by Adam Button
Wednesday’s decision is a bit of a placeholder because they were never expected to taper this month, but markets will be carefully looking for signs of an October taper in the statement. There is unlikely to be a surprise as there is no press conference scheduled for today. The is stronger across the board except against and . is again the weakest, but is stabilizing. A US could also be market moving later today.
The BOC has led markets to believe it will taper every second meeting; so after tapering to $2 billion from $3 billion in July, today’s meeting is expected to be a non-event meeting.
Nonetheless, this is an opportunity for Macklem to pre-emptively hint that a taper isn’t coming in at the Oct.27 meeting, or put that squarely on the table. However the reasons for doing that are outweighed by the reasons to wait and see.
The main negative developments since July have been the delta wave in the US and the major disappointment in Q2 Canadian along with the July preliminary estimate. A major drag has come from slower housing sale activity and lower exports due to automotive bottlenecks – two issues that are likely to persist.
At the same time, Canadian vaccination rates are high and the current reopening outlook is good. Perhaps most importantly, Canada is two weeks away from an election and emphasizing a slowdown and halting the taper could be viewed as political meddling.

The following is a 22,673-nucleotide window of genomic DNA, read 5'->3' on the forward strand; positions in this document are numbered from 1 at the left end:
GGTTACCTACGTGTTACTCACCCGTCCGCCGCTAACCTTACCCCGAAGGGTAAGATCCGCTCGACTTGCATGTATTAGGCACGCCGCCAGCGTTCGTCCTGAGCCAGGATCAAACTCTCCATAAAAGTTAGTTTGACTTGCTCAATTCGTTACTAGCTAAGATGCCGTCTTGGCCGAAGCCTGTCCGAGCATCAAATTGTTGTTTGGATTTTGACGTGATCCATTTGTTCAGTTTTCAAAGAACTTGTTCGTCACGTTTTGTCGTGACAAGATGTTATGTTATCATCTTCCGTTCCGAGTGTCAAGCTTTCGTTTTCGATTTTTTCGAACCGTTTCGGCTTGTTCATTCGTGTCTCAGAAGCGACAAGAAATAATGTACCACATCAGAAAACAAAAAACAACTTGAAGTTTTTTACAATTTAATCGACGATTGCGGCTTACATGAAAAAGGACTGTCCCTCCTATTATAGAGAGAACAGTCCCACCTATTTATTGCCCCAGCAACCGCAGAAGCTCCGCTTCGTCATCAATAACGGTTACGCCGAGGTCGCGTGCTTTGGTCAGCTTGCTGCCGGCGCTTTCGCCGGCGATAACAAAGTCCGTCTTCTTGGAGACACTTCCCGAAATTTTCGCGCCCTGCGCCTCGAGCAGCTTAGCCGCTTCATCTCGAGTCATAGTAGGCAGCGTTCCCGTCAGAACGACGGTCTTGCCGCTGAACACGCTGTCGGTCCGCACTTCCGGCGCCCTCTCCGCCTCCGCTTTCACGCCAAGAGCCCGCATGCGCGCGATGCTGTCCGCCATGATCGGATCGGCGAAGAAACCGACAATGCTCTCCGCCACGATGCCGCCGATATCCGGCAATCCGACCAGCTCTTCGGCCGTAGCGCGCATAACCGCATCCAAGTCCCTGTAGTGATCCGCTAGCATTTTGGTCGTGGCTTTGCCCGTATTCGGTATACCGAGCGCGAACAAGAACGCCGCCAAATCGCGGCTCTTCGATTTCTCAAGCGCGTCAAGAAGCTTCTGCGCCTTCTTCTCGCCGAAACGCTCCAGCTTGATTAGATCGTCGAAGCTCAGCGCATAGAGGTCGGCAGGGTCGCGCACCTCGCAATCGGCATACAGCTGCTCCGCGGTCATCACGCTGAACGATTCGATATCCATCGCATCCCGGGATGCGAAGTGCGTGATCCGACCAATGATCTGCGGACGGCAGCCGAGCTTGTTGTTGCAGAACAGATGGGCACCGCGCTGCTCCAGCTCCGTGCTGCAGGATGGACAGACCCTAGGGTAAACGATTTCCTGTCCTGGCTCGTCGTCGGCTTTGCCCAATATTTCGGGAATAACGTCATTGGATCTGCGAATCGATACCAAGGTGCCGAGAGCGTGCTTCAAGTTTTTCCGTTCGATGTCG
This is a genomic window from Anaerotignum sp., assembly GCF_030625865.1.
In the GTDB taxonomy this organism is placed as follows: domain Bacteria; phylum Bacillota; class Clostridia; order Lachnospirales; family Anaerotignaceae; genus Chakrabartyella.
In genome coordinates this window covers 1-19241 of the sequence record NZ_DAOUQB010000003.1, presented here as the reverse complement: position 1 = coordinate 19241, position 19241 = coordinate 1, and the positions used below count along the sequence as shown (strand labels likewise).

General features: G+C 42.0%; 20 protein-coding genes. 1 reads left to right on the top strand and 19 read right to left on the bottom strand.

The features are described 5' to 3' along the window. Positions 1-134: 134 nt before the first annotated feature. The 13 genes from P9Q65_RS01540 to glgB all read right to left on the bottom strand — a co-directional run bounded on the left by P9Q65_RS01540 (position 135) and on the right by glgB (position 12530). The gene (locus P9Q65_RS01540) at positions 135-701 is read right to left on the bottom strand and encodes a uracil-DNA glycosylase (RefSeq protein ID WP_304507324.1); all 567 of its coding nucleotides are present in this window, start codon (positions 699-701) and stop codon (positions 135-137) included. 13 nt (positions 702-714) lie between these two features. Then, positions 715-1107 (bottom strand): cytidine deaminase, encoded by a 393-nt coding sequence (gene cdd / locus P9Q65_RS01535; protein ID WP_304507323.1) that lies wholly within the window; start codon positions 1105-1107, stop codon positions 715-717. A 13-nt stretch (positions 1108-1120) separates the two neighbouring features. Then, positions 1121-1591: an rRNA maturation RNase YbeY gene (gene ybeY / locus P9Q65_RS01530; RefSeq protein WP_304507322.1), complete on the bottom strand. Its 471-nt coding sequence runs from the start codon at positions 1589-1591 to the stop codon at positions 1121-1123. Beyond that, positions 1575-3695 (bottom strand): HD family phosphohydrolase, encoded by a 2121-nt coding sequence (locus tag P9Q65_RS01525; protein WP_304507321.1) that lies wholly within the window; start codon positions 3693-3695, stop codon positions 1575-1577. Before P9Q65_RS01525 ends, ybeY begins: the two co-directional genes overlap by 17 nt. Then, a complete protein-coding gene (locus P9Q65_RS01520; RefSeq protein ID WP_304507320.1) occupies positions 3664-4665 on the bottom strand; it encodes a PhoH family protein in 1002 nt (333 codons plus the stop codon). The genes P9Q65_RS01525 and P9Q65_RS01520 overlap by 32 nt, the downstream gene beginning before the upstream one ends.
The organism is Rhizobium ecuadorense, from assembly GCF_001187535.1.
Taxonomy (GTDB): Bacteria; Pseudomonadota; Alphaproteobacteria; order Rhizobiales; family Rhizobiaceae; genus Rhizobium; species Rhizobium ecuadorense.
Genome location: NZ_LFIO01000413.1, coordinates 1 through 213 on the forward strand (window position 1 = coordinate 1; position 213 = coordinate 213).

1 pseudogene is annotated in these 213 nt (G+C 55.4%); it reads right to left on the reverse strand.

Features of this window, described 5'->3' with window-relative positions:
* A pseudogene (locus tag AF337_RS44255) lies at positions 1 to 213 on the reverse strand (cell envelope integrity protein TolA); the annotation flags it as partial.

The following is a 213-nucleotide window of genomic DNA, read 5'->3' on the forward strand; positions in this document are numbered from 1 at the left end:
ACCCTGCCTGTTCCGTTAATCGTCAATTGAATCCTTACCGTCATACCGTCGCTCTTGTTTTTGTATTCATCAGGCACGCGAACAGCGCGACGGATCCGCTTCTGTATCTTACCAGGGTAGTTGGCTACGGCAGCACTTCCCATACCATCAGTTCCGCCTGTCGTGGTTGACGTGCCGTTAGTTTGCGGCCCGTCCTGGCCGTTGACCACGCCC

The most likely outcome is that the BOC highlights renewed uncertainty but maintains the already-vague guidance on QE, which says that “decisions regarding further adjustments to the pace of net bond purchases will be guided by Governing Council’s ongoing assessment of the strength and durability of the recovery.”
Given Monday’s dump in the loonie, that might be enough to draw a line under the currency for now. Note though that Macklem will also speak on Thursday and could fine-tune the message then.
In the bigger picture, the Canadian dollar was caught in a broad USD bid on Monday as Treasury yields rose. There are a number of theories on why yields have pushed up since but one is simply that it’s a concession ahead of supply. $58B three-year notes were sold Tuesday, $38B of 10s are coming Wednesday and $24B of 30s are due Thursday. If demand is strong, the trend higher in yields could be short-lived.
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